The article by Froese, Gould and Seth is a survey rather than a commentary, dealing with the intertwined issues of the validity of first- person reports and of their interest for a science of consciousness. While acknowledging that experiential research has already produced promising results, the authors find that it has not yet produced ‘killer experiments’ providing a definitively positive answer to these two questions, and wonder what kind of experiment would allow it. Our response will address these two questions successively.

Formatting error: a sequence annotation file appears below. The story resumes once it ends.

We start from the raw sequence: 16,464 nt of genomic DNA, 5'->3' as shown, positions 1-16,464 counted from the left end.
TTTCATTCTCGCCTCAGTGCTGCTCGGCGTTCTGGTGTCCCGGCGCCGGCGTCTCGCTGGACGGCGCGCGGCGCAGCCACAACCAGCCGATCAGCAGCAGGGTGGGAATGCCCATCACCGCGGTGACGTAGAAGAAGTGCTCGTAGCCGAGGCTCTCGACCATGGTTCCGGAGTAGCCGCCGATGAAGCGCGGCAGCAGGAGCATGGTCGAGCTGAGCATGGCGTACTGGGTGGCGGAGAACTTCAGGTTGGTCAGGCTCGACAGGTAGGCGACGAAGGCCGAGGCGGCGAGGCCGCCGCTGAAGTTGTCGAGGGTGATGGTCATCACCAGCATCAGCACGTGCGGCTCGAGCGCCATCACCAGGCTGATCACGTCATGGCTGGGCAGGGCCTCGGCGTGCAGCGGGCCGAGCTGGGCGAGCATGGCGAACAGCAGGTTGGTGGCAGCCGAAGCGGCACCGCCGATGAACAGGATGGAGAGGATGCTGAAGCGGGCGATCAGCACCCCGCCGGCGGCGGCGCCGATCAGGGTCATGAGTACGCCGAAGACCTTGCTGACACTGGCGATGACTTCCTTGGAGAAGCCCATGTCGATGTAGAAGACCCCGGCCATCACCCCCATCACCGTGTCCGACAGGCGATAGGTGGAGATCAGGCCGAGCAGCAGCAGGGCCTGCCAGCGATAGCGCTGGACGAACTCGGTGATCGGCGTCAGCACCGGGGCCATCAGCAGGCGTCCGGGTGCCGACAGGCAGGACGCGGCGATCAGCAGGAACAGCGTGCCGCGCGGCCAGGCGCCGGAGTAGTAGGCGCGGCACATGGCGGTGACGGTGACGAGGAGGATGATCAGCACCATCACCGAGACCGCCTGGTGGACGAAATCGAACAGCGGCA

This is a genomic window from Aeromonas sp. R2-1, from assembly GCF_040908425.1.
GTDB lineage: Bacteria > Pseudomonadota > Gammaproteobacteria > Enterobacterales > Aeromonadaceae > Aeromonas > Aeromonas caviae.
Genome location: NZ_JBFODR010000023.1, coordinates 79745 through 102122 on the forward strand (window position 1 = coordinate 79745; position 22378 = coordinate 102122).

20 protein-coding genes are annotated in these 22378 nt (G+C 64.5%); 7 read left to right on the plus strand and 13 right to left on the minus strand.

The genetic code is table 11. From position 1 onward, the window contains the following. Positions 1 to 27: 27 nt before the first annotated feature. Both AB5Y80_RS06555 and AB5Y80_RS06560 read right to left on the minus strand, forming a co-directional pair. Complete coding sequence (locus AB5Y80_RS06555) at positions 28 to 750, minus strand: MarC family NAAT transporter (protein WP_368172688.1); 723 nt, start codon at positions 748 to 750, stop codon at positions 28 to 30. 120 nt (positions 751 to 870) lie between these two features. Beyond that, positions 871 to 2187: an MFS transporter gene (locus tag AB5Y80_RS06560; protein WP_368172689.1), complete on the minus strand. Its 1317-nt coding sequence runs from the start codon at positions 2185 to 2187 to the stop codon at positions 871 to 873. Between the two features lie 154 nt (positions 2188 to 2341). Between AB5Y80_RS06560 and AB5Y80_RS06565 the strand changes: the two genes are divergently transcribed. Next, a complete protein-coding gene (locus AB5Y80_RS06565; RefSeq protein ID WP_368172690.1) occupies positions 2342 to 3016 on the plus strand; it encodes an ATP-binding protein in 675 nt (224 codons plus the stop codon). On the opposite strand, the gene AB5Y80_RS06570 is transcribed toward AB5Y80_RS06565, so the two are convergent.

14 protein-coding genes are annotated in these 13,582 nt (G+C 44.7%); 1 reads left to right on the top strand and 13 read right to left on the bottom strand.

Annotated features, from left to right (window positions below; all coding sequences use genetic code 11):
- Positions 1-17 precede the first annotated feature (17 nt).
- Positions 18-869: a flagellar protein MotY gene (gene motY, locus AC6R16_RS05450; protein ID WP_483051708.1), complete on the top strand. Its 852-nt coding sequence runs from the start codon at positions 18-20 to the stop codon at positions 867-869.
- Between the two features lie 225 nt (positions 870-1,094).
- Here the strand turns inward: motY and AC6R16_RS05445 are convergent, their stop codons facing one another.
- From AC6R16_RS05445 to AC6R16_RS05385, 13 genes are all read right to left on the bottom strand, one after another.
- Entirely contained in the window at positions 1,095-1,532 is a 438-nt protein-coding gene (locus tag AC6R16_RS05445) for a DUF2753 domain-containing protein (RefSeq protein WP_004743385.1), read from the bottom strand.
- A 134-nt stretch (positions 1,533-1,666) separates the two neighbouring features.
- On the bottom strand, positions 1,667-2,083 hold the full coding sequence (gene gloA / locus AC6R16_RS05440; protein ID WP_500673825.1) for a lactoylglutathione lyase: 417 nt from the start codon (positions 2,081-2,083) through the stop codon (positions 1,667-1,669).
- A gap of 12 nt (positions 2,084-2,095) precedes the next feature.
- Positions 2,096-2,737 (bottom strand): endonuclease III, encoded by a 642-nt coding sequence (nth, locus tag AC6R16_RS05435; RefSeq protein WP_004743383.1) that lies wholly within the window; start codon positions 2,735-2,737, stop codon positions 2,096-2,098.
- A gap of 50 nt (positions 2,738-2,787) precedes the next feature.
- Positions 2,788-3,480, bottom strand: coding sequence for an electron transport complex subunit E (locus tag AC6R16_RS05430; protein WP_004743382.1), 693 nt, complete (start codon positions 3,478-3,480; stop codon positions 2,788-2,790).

Neurophenomenology, as an attempt to combine and mutually enlighten neural and experiential descriptions of cognitive processes, has met practical difficulties which have limited its implementation into actual research projects. The main difficulty seems to be the disparity of the levels of description: while neurophenomenology strongly emphasizes the micro-dynamics of experience, at the level of brief mental events with very specific content, most neural measures have much coarser functional selectivity, because they mix functionally heterogeneous neural processes either in space or in time. We propose a new starting point for this neurophenomenology, based on (a) the recent development of human intra-cerebral EEG (iEEG) research to highlight the neural micro-dynamics of human cognition, with millimetric and millisecond precision and (b) a disciplined access to the experiential micro-dynamics, through specific elicitation techniques. This lays the foundation for a microcognitive science, the practical implementation of neurophenomenology to combine the neural and experiential investigations of human cognition at the subsecond level. This twofold microdynamic approach opens a line of investigation into the very cognitive acts in which the scission between the objective and the subjective worlds originates, and a means to verify and refine the dynamic epistemology of enaction. Relevance: The twofold microdynamic approach that we are advocating in this article not only provides a methodological solution to the problems of correlation between experiential and neuronal, first-person and third-person descriptions of our cognitive processes. It also opens a line of investigation into the very cognitive acts in which the scission between the objective and the subjective worlds originates, and a means to verify and refine the dynamic epistemology of enaction.